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by Ron Kurtus (updated 18 January 2022)

Jupiter is the largest planet in our solar system. It is the fifth planet from the Sun, as compared with the Earth which is the third planet from the Sun.

Besides its large size, outstanding features of Jupiter include a huge storm on its surface—called the Great Red Spot—and the fact that it has 67 moons orbiting the planet. Exploration of Jupiter has been done with space probes and flyby missions.

Jupiter is named for the king of ancient Roman gods.

Questions you may have include:

This lesson will answer those questions.


Jupiter is the fifth planet from our sun and the largest planet in the solar system.


Jupiter has a radius of 69,911 kilometers (43,440.7 miles). It is 11 times wider than Earth. A comparison in size is if Earth were the size of a nickel, Jupiter would be about as big as a basketball.


The mass of Jupiter is 1.9*1027 kilograms, which is 318 times the mass of Earth.


Jupiter is 5.2 astronomical units (AU) away from the Sun. (1 AU is the distance from the Sun to Earth). This relates to an average distance of 778 million kilometers (484 million miles).

It takes sunlight 43 minutes to travel from the Sun to Jupiter.

Length of day

Jupiter has the shortest day in the solar system. One day on Jupiter—the time it takes for Jupiter to rotate or spin around once—is about 10 hours,

Length of year

The length of a Jupiter year—the time it takes to orbit the Sun—is equal to 4,333 Earth days or about 12 Earth years.


Since Jupiter's equator is tilted only 3 degrees with respect to its orbital path around the Sun, Jupiter spins nearly upright and does not have changes in seasons as extreme as other planets, such as Earth.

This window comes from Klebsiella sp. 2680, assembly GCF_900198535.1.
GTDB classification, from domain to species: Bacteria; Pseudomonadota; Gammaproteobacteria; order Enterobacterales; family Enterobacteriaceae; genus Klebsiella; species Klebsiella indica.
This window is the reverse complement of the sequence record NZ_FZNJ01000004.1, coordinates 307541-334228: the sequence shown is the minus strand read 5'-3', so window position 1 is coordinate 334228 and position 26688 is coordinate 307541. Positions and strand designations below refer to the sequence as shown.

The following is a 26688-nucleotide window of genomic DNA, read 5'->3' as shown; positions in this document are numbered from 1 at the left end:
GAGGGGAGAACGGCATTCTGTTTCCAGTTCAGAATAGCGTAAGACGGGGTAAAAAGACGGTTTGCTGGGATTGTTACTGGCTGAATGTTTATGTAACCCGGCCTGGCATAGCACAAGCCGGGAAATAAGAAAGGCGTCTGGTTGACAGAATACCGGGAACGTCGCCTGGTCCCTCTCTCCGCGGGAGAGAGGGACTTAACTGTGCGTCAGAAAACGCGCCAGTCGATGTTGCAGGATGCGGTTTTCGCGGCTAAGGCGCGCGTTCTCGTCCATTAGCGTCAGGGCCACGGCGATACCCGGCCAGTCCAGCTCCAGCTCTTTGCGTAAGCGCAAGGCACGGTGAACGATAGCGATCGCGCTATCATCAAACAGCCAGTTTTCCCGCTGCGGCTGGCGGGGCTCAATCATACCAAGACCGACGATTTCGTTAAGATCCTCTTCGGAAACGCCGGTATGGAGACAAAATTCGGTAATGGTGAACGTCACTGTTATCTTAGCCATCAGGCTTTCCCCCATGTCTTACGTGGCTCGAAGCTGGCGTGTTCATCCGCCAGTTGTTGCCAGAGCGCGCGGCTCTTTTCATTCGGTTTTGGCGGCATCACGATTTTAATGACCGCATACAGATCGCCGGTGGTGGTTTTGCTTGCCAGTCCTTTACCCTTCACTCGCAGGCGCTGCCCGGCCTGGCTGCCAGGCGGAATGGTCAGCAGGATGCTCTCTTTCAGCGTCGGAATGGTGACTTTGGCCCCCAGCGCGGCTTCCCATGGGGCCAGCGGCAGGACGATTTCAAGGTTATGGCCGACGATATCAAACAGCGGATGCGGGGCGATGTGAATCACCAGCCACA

Outstanding features (called "Jovian" features) of Jupiter are its Great Red Spot and its numerous moons.

Great Red Spot

The Great Red Spot is a swirling oval of clouds twice as wide as Earth. It has been observed on the giant planet for more than 300 years.

Jupiter's Great Red Spot and swirling atmosphere

Jupiter's Great Red Spot and swirling atmosphere

(Picture taken by Hubble Space Telescope)


Jupiter is surrounded by 53 confirmed moons, as well as 14 provisional ones—for a possible total of 67 moons.

(See Jupiter's 67 Moons for more information.)

The four largest moons—Io, Europa, Ganymede and Callisto—are readily seen from Earth with a normal telescope. The other moons require an astronomical telescope or view from a space probe.

(See Jupiter's Galilean Moons for more information.)

Jupiter also has three rings, but they are very hard to see and not nearly as intricate as Saturn's.


Jupiter is the second brightest "star" in the night sky. Saturn is the brightest.


Jupiter is mostly made up of swirling hydrogen and helium gases and liquids, similar to the Sun. As a giant gas planet, Jupiter doesn't have a true surface., such that a spacecraft would have nowhere to land on Jupiter.


The Jovian magnetosphere is the region of space influenced by Jupiter's powerful magnetic field, which extends 1 to 3 million kilometers or 600,000 to 2 million miles from its surface. This enormous magnetic field is 16 to 54 times as powerful as that of the Earth.


While Jupiter has been known since ancient times, the first detailed observations of this planet were made by Galileo Galilei in 1610 with a small telescope. More recently, this planet has been visited by passing spacecraft, orbiters and probes.

In the 1970s, the Pioneer and Voyager spacecraft were the first to fly by Jupiter. In following years, the Galileo spacecraft orbited Jupiter and dropped a probe into its atmosphere. Then Cassini took detailed photos of Jupiter on its mission to neighboring Saturn, as did New Horizons on its way Pluto. The most recent mission was Juno, which arrived in the Jovian system in July 2016.


Jupiter is is the fifth planet from the Sun and the largest planet in our solar system. Outstanding features of Jupiter include a huge storm on its surface—called the Great Red Spot—and the fact that it has 67 moons orbiting the planet. Exploration of Jupiter has been done with space probes and flyby missions.

Astronomy can be fascinating

Resources and references

Ron Kurtus' Credentials


Jupiter: Overview - NASA

Jupiter - Wikipedia

Jupiter Facts -

Astronomy Resources


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